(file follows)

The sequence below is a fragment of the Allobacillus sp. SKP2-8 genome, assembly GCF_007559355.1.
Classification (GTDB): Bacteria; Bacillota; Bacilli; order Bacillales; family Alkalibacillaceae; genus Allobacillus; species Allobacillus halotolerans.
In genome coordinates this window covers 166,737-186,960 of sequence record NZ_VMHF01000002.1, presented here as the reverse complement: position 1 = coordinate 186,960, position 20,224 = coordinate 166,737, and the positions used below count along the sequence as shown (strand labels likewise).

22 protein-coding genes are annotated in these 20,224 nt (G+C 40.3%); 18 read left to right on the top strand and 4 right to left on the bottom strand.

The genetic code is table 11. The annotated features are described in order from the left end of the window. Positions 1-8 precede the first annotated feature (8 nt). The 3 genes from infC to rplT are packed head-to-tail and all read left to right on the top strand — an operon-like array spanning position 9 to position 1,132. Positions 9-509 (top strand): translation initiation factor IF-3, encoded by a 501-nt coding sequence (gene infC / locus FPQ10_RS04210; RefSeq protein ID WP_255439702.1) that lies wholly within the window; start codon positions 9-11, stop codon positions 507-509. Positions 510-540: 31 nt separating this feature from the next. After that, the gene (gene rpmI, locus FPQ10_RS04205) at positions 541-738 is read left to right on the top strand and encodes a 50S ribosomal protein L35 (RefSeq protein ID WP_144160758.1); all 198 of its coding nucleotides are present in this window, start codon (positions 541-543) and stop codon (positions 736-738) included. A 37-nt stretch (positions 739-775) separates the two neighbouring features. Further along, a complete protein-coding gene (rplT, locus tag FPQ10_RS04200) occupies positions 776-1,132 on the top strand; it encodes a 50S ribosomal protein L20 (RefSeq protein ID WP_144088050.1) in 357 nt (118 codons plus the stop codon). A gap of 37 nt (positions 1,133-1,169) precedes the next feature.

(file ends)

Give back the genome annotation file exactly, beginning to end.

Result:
The sequence below is a fragment of the Allobacillus sp. SKP2-8 genome, assembly GCF_007559355.1.
Classification (GTDB): Bacteria; Bacillota; Bacilli; order Bacillales; family Alkalibacillaceae; genus Allobacillus; species Allobacillus halotolerans.
In genome coordinates this window covers 166,737-186,960 of sequence record NZ_VMHF01000002.1, presented here as the reverse complement: position 1 = coordinate 186,960, position 20,224 = coordinate 166,737, and the positions used below count along the sequence as shown (strand labels likewise).

22 protein-coding genes are annotated in these 20,224 nt (G+C 40.3%); 18 read left to right on the top strand and 4 right to left on the bottom strand.

The genetic code is table 11. The annotated features are described in order from the left end of the window. Positions 1-8 precede the first annotated feature (8 nt). The 3 genes from infC to rplT are packed head-to-tail and all read left to right on the top strand — an operon-like array spanning position 9 to position 1,132. Positions 9-509 (top strand): translation initiation factor IF-3, encoded by a 501-nt coding sequence (gene infC / locus FPQ10_RS04210; RefSeq protein ID WP_255439702.1) that lies wholly within the window; start codon positions 9-11, stop codon positions 507-509. Positions 510-540: 31 nt separating this feature from the next. After that, the gene (gene rpmI, locus FPQ10_RS04205) at positions 541-738 is read left to right on the top strand and encodes a 50S ribosomal protein L35 (RefSeq protein ID WP_144160758.1); all 198 of its coding nucleotides are present in this window, start codon (positions 541-543) and stop codon (positions 736-738) included. A 37-nt stretch (positions 739-775) separates the two neighbouring features. Further along, a complete protein-coding gene (rplT, locus tag FPQ10_RS04200) occupies positions 776-1,132 on the top strand; it encodes a 50S ribosomal protein L20 (RefSeq protein ID WP_144088050.1) in 357 nt (118 codons plus the stop codon). A gap of 37 nt (positions 1,133-1,169) precedes the next feature.